If the British Empire in the 19th century could not succeed in occupying Afghanistan despite close to a century of war on and off, and the Soviets failed to do the same during the twentieth century, we cannot win either. Isn’t it about time that we Americans in the 21st century rethink the “good war” in Afghanistan? After seven years of going nowhere, it is surely time for a new strategy.

Consider this: if the Soviets, with 120,000 troops at any given time (500,000 total) could not do it, how can we with only 60,000? An increase of 20,000 to 30,000 American soldiers is unlikely to achieve military defeat.

And the Soviet Union was just across the border from Afghanistan, not tens of thousands of miles away as America is.

In Iraq which is half of the size of Afghanistan, the U.S. had more than 150,000 troops plus 190,000 contractors, killing one million people and destroying the whole infrastructure of the country.

Afghanistan has 16 percent more people than Iraq. It has a far more challenging military environment because two-thirds of Afghanistan is mountainous terrain suitable for guerrilla warfare unlike the flat plains of Iraq.

Most Afghans have been raised accustomed to war and hardship during the last three decades, unlike the comparatively more urbanized Iraqis.

That is the reason the outgoing commander of NATO-ISAF, General Dan McNeill, publicly requested anywhere between 100,000 and 400,000 more troops for the fight in Afghanistan.

President Obama has been right to pursue diplomacy with countries like Iran and for extending a hand to the Muslim world. However, he is dangerously wrong for pursuing the military path in Afghanistan. It is one that will only exacerbate terrorism, as well as further destroy a nation crippled by thirty years of war. It will lead to the deaths of more American soldiers. And I have no doubt that it will further lower the life expectancy of Afghans, those who continue to suffer the most.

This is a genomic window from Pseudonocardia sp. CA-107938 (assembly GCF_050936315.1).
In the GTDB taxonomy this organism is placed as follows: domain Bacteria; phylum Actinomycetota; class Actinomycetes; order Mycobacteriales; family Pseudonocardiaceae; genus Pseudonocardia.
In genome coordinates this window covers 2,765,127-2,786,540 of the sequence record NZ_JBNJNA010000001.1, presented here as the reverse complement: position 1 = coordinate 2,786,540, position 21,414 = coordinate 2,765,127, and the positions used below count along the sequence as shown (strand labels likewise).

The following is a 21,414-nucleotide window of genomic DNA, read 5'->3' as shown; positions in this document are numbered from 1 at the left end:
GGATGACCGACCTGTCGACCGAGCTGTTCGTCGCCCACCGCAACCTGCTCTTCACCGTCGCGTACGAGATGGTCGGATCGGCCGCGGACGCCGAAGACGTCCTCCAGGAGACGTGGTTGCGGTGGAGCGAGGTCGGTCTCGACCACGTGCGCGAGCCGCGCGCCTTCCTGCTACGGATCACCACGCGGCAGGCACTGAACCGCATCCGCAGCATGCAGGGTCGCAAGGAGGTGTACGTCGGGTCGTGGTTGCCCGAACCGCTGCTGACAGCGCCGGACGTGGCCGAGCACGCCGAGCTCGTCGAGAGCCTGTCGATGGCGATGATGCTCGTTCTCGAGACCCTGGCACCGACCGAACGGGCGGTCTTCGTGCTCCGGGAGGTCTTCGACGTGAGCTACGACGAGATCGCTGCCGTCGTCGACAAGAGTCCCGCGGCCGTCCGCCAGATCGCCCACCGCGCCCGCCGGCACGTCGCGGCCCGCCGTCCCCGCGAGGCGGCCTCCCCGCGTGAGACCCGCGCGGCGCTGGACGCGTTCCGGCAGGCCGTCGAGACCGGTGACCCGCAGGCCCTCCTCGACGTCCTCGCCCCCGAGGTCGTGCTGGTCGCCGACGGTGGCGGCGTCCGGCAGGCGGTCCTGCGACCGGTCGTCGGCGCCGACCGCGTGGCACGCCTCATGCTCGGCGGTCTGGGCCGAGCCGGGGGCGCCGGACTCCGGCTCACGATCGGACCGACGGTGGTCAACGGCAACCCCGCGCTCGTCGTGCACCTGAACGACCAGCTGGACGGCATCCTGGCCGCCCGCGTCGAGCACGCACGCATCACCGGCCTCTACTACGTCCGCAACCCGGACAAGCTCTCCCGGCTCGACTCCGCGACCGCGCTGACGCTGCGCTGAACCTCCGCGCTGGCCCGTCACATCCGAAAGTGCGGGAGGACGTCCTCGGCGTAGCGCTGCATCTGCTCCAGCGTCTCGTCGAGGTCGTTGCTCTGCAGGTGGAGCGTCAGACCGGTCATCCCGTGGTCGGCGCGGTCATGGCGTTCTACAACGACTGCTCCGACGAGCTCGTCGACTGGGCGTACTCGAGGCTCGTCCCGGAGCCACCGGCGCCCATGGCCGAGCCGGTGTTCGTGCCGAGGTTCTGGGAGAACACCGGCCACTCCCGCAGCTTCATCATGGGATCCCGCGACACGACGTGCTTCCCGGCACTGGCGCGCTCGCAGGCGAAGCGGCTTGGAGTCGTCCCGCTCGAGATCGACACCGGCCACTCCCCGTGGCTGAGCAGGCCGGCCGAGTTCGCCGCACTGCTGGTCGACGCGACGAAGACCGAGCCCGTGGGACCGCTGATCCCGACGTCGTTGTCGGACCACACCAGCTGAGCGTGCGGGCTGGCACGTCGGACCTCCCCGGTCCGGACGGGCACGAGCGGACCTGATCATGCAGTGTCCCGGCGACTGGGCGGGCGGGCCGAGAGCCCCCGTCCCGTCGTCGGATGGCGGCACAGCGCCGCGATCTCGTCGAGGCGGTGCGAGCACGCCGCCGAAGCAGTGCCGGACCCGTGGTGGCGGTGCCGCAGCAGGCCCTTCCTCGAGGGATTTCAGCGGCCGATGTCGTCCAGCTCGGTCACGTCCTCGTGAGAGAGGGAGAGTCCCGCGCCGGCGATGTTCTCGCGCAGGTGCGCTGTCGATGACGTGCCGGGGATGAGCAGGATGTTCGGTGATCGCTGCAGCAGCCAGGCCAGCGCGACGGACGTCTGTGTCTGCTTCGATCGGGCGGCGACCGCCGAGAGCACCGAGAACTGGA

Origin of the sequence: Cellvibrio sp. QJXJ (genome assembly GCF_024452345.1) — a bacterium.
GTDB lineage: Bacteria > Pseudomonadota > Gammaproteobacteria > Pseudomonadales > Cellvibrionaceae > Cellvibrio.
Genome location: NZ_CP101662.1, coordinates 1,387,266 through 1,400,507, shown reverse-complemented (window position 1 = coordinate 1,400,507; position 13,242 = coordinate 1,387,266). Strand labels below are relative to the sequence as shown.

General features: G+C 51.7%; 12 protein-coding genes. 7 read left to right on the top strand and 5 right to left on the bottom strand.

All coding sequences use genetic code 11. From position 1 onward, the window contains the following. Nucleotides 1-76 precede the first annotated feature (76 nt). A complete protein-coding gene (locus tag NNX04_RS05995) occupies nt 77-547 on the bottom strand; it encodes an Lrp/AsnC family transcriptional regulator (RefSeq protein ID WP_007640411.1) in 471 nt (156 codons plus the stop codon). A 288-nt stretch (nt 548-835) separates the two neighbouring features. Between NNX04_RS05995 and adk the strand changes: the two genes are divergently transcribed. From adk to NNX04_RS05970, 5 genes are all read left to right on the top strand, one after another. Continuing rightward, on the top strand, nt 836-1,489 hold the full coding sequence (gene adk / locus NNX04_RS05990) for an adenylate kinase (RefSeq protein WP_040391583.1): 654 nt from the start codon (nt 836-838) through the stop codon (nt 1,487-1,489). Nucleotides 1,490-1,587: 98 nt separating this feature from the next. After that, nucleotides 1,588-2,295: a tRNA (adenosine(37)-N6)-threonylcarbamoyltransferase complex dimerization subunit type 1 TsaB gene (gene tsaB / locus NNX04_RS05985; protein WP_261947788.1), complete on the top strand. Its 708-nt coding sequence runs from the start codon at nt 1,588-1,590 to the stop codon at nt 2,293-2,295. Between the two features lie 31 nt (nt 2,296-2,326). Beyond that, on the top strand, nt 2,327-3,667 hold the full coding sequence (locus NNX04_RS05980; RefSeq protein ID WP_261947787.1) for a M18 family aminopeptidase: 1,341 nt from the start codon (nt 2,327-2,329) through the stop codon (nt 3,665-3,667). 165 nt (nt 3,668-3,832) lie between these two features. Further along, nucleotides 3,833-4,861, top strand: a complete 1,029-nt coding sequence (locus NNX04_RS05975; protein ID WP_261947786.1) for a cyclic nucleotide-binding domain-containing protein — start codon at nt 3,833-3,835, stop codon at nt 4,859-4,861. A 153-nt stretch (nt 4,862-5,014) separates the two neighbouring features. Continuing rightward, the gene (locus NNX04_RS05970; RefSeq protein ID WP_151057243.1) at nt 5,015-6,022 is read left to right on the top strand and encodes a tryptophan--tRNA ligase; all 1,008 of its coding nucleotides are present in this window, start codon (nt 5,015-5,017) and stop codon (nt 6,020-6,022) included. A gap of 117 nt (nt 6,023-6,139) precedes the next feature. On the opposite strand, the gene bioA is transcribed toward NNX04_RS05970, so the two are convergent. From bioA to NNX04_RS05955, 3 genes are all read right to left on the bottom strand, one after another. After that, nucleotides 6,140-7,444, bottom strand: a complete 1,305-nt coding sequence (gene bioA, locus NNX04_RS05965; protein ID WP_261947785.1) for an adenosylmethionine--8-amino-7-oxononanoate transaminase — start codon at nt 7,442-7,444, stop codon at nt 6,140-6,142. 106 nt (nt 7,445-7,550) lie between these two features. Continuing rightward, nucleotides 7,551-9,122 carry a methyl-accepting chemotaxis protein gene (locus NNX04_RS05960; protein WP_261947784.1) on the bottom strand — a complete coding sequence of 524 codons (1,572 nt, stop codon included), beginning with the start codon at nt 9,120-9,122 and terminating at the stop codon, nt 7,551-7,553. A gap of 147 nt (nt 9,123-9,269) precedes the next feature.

Abdul Malik Mujahid is a Pakistani-American. He is an Imam in Chicago, President of Sound Vision, and serves as the vice chair for a Council for a Parliament of World Religions.

Anatomy of the Kashmir crisis

September 8, 2008

Interview: Sanjay Kak

A humanitarian crisis is unfolding in Kashmir as Indian security forces impose a round-the-clock curfew across the valley.

More than 30 unarmed Kashmiri protesters have been killed by Indian forces in the last few weeks in an effort to stamp out mass demonstrations that have shaken the disputed region, which is partitioned by India and Pakistan, and where India has maintained a military occupation in the section it controls.

The demonstrations were sparked by the announcement of the transfer of 100 acres of public land to the Amarnath Shrine Board, but have since snowballed into a province-wide revolt. Hundreds of thousands of men, women and children have taken to the streets demanding “azadi” (freedom) and their right to self-determination. In response, Indian military and paramilitary forces imposed a curfew and media blackout, and have fired on large, unarmed rallies, killing dozens and injuring hundreds.

Sanjay Kak is a filmmaker whose recently completed documentary, Jashn-e-Azadi (How We Celebrate Freedom) was made over a period of several years in Kashmir. On August 16, days after the mass protests erupted, he spoke with Nagesh Rao.

Protesters demanding "azadi" confront riot police on the streets of Jammu in KashmirProtesters demanding “azadi” confront riot police on the streets of Jammu in Kashmir

WHAT IS the significance of the Kashmiri uprising?

I THINK part of the problem is that in India, our attention always comes in at the tail end of the story. Here it comes in when there is an explosion of resentment against the granting of lands to the Amarnath Shrine Board, and then we all act mystified: “How can there be so much resentment against something so small?”

That’s because no one paid attention to what’s been happening in the year prior, or the five years prior or, indeed, 18 years prior to this event. So there’s a kind of structured amnesia about what events bring us to this place.

And this is not an accident. Particularly when it comes to Kashmir, in India, it is a structured amnesia.

You’ve got more than 500,000 Indian soldiers in Kashmir. They are sitting in literally every street and village and by-lane and crossing and water-point, and then you begin thinking that peace has returned to Kashmir. But it hasn’t. You’re just sitting on top of people.

Then the media dutifully starts wheeling out the spin, and you’re told, “Oh, tourists are returning to Kashmir, all is well, the militancy is gone.” And everybody begins to believe it.

I once had a conversation with an army officer, and he said, “Things are very peaceful here now. As a Kashmiri, you should come and visit, as often as you like.” “Peaceful” is not a word I would use to describe what was around us, even where were sitting, in the officers’ mess, with a breathtaking view of the grand Wular Lake.

“But colonel, there’s a soldier with an AK-47 every 30 feet,” I said.